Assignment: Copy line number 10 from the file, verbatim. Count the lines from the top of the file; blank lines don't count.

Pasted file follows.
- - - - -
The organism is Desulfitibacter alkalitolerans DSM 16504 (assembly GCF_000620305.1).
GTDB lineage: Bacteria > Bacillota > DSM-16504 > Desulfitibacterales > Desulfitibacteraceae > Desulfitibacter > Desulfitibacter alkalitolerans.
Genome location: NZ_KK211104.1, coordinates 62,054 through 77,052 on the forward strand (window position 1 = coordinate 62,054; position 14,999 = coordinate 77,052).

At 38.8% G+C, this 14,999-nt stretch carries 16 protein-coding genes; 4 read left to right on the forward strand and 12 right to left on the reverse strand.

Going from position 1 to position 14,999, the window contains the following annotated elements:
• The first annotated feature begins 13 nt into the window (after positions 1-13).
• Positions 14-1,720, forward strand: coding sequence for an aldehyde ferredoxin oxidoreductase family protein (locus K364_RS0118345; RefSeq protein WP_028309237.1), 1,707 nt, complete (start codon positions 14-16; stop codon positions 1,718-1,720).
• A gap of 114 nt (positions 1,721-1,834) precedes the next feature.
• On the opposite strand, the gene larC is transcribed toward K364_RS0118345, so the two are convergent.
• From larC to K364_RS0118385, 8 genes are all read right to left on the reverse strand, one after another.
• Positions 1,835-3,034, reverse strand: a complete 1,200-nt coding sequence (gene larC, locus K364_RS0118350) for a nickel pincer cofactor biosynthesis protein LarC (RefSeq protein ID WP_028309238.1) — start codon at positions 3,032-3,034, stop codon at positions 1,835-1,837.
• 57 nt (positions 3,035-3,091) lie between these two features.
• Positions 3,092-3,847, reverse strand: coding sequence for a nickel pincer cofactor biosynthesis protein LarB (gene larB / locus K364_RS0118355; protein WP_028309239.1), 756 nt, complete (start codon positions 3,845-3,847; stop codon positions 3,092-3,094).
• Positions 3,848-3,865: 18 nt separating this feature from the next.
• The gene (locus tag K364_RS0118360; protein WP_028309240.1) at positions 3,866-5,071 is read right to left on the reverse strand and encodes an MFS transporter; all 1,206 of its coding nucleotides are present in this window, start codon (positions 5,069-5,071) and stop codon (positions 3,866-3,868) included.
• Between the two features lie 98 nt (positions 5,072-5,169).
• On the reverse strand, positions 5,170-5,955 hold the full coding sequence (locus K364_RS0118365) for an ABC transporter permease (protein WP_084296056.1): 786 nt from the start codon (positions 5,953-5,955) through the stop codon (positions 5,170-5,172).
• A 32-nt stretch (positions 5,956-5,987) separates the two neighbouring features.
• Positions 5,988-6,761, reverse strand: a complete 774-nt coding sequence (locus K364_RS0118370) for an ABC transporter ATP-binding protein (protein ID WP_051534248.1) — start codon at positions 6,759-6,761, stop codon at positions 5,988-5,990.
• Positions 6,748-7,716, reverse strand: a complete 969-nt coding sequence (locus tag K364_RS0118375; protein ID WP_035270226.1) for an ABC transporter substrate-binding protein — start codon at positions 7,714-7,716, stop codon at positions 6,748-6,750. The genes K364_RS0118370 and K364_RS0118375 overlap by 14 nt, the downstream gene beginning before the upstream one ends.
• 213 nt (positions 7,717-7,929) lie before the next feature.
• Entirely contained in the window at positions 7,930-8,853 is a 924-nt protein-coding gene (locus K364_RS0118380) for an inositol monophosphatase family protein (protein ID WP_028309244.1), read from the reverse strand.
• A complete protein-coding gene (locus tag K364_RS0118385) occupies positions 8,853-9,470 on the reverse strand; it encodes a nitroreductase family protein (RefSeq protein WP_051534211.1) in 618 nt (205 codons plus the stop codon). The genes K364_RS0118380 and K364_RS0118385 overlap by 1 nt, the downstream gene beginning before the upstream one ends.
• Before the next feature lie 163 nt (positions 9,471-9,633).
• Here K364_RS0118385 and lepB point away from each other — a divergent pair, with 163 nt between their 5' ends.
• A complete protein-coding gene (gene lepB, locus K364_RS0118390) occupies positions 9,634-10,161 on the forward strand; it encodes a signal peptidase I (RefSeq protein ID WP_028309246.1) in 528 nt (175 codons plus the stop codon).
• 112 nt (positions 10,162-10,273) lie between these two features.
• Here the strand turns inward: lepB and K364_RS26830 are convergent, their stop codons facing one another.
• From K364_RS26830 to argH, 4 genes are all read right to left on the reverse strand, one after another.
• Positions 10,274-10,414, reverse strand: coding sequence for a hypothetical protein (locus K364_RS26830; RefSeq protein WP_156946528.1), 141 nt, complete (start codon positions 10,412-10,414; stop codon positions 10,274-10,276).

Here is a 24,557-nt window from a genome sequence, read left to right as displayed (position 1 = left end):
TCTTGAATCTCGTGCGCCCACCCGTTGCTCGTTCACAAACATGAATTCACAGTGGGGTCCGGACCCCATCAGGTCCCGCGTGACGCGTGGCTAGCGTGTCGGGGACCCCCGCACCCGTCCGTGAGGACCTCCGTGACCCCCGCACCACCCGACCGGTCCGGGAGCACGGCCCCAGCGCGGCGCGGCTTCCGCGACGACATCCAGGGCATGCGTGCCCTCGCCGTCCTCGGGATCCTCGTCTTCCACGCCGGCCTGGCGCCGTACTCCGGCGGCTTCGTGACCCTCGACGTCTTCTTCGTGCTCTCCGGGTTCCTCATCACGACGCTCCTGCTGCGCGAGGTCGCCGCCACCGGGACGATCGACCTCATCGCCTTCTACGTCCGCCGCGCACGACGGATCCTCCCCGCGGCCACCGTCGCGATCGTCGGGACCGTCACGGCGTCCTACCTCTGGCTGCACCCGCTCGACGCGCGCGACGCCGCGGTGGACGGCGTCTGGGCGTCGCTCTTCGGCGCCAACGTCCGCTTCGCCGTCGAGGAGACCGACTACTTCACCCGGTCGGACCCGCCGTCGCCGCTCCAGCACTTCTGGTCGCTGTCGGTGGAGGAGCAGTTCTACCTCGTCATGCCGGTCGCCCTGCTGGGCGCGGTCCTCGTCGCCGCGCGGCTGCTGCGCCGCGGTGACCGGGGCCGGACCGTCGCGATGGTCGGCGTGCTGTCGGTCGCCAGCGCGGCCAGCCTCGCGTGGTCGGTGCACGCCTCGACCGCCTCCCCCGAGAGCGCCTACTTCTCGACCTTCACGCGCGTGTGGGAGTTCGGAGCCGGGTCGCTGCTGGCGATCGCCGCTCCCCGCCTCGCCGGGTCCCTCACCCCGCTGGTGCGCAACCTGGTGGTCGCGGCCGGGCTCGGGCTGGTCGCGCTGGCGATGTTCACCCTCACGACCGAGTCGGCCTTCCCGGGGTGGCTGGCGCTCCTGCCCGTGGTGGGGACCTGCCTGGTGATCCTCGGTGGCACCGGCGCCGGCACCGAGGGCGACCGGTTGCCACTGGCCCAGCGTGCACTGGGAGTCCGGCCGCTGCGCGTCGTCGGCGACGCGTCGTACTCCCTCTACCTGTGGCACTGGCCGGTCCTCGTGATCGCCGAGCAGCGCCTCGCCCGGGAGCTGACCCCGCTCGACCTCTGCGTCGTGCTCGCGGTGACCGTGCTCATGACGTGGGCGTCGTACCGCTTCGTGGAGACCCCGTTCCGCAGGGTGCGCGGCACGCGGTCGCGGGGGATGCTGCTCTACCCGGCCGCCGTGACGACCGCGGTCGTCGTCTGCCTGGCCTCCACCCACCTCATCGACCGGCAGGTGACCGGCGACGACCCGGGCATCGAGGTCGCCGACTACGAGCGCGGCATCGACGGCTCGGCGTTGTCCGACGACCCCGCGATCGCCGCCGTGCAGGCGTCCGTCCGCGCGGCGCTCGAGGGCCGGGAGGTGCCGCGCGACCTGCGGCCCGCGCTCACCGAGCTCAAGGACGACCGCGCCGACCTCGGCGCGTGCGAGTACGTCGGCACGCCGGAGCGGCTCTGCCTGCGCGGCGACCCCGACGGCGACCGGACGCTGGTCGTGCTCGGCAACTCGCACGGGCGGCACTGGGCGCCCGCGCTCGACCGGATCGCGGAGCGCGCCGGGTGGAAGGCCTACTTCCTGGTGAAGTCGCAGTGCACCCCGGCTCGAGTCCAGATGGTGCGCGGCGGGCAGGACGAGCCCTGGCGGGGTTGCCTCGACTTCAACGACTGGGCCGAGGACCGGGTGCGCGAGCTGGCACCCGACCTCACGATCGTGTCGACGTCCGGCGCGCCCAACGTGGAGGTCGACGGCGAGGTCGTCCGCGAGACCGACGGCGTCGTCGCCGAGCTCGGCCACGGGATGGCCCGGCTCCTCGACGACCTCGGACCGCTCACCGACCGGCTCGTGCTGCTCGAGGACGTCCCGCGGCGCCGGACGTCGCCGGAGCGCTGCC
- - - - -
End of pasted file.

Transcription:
• From larC to K364_RS0118385, 8 genes are all read right to left on the reverse strand, one after another.